The Habinyanja Trail: This trail takes 4 – 6 hours crossing the Munyanga River taking a steep ascend of Habigorogoro and Riyovi Ridge with views of River Buhoma. The trail exposes you to the legendary African corner named after the rock piece that resembles the map of Africa. Habinyanja swamp offers good birding opportunities spotting birds like; Pel’s Fishing Owl, African Black Duck and Black Bee Eaters, among others.  Read more

Getting There

How to get to Bwindi Impenetrable National Park

Accessing different regions of Bwindi Impenetrable National Park where gorilla trekking takes place including; Ruhija, Buhoma, Nkuringo and Rushaga can be done from the following points;

DISTANCE IN KM
ORIGIN BUHOMA HRS. RUSHAGA RUHIJA NKURINGO
Kampala 527 Km. 10 Hrs. 510 km 473km 517 km
Mweya 160 Km. 5 Hrs. 309 km 218 km 316 km
Ishasha 63 Km. 2 Hrs. 212 km 121 km 219 km
Kibale 280 Km. 7 Hrs. 429 km 338 km 436 km
Lake Bunyonyi 122 km 3-4hrs. 73 km 48 km 80 km
Kigali 232 Km. 5 Hrs. 169 km 170 km 214 km
Volcanoes National Park. 236 Km. 7 Hrs. 93 km 140 km 93 km
Mgahinga NP 204 km 7 Hrs. 53 km 100 km 53 km
Kabale 110 km 4 hrs 85 km 48 km 92 km
  • 4 x4 Wheel drive is recommended due to the nature of the roads most especially in the rainy seasons.
  • The park can also be accessed using public transport. Buses from Kampala connect to Butogota passing through the towns of Rukungiri and Kihihi. Though one should know that the departure and arrival time is not specific.
  • The gorilla safari destination of Bwindi can also be connected to by Air. Aero link conducts scheduled flights to Kihihi and Nyakabande Airstrip in Kisoro from the International Airport of Entebbe. The Kihihi Airfield and Kayonza Airstrip provide easy connection to northern sector of Buhoma and Ruhija in the East while Nyakabande in Kisoro is ideal for southern sector of Nkuringo and Rushaga.
Accommodation

Accommodation in Bwindi Impenetrable National Park.

There is variety of accommodation facilities in Bwindi ranging from Luxury, Midrange and Budget located in different areas of the park.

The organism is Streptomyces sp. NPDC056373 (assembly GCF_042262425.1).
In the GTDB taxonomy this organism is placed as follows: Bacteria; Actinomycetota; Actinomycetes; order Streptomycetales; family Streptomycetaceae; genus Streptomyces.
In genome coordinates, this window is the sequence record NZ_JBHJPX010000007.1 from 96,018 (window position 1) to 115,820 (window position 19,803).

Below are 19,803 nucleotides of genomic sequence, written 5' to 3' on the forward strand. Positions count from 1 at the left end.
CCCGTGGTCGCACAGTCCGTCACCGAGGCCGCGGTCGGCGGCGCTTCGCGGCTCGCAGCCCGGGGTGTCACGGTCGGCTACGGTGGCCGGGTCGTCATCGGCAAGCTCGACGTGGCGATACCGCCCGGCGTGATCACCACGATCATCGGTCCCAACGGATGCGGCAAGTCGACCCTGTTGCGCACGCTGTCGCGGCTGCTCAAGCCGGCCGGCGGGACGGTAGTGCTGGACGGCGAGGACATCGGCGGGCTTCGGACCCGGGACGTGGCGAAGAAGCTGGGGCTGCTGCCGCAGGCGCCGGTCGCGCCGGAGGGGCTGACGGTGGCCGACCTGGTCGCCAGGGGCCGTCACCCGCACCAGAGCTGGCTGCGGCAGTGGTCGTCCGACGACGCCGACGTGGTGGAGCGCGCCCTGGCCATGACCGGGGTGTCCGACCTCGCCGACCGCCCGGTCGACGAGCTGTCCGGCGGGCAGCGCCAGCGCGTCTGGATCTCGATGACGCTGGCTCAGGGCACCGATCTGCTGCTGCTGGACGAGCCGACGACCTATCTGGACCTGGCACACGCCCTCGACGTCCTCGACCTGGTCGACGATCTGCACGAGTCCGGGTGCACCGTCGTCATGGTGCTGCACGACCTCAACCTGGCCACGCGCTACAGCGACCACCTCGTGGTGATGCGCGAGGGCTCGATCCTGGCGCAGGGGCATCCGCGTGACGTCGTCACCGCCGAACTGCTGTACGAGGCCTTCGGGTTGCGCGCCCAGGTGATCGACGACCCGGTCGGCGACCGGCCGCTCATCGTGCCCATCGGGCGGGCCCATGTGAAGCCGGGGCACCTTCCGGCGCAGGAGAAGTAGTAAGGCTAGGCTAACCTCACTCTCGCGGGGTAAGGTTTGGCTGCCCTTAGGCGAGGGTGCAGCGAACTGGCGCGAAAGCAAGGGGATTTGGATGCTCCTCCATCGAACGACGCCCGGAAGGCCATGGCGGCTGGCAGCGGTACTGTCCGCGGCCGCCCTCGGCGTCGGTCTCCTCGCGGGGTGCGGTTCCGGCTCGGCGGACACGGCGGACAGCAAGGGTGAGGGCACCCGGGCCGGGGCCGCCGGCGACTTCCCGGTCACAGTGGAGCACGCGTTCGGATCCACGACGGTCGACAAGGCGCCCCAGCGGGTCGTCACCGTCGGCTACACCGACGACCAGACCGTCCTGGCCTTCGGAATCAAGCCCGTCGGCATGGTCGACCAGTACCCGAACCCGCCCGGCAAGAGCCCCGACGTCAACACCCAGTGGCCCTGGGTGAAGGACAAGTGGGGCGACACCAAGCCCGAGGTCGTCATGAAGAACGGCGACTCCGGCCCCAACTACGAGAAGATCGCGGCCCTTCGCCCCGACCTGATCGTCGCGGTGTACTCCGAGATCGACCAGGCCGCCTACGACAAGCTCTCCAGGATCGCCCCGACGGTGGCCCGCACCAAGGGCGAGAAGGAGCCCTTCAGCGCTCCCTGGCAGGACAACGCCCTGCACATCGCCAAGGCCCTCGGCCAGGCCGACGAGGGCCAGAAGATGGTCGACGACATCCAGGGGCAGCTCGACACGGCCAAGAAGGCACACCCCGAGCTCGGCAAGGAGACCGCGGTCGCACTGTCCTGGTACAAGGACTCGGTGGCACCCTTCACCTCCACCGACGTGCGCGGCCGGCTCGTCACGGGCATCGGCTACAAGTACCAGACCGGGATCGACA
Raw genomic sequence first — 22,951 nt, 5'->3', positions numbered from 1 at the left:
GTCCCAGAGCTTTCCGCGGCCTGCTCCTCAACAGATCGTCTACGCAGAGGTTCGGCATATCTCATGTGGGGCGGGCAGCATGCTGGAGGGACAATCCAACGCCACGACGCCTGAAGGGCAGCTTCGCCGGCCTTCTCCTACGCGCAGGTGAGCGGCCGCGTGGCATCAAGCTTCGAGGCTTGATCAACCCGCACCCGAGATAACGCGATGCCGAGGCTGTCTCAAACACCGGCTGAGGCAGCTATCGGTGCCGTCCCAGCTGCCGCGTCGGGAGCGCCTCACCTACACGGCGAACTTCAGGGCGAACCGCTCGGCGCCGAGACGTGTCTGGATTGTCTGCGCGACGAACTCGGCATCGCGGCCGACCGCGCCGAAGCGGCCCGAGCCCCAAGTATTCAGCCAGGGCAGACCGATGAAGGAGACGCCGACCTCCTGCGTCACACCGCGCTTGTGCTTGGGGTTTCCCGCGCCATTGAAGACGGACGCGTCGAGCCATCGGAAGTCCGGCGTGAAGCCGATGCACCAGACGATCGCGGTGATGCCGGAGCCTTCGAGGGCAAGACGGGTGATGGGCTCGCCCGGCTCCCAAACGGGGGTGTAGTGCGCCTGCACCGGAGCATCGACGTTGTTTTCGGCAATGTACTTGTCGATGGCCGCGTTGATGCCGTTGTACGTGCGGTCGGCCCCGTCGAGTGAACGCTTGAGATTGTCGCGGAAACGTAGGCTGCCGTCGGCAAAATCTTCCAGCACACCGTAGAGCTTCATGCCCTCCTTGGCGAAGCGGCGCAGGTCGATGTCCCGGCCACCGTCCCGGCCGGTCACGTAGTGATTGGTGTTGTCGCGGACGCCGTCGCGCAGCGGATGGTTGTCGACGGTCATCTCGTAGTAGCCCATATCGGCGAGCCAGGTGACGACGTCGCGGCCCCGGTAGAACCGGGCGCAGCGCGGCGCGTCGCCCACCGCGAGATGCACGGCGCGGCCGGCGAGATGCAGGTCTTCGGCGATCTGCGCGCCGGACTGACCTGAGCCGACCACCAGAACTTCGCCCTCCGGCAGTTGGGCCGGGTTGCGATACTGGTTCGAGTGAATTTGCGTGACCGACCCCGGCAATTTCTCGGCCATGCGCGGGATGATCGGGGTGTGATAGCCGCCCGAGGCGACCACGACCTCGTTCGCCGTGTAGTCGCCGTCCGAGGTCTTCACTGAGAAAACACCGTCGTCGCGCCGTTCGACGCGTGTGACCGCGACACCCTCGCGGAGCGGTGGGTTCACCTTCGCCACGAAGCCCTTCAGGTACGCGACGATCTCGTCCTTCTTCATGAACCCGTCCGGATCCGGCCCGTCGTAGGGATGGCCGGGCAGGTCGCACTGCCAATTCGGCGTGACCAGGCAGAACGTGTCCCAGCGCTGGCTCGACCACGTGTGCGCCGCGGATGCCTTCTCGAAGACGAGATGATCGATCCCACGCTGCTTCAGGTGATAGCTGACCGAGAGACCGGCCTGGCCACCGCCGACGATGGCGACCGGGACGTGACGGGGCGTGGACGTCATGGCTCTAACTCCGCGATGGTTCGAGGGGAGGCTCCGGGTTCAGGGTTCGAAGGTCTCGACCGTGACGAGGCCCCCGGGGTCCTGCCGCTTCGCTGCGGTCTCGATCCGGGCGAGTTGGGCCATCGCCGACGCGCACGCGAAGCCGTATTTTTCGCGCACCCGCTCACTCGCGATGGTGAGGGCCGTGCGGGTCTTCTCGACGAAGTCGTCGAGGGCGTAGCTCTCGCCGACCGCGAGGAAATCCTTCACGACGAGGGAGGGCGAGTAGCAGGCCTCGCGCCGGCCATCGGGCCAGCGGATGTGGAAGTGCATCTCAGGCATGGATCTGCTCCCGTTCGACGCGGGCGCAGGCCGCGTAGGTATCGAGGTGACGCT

Buhoma Area.

Buhoma Community Rest Camp.

Location: Buhoma, at the entrance to Bwindi Impenetrable National Park. This eco-friendly camp is perched on a hillside at the entrance to Bwindi Impenetrable National Park and worthy of stay on your Gorilla Safari in Uganda. It’s Buhoma’s best value offer, and gorillas can be seen in the grounds if lucky. Private, covered safari tents connected by paths winding along the hillside all look out onto the densely-forested park gradients, and private verandas provide visitors with the chance to make the most of these exceptional views. An open-fronted restaurant doubles up as a bar and common room where one can connect to fellow guests, read a book, or take a cup of tea to warm yourself on the chilly mountain evenings.

Lodge Amenities

  • Restaurant
  • Bar
  • common room
  • Electricity
  • Hot and cold running water

Room Description

Furnished twin and double safari tents stand on platforms overseeing the jungle. The tents have sheets, mosquito nets and terraces. En suite and common bathroom facilities, hot showers plus flushing toilets are available.

Available rooms include:

  • Eight tents with en suite bathrooms
  • Five tents with shared bathrooms
  • One dormitory with six beds

More Accommodation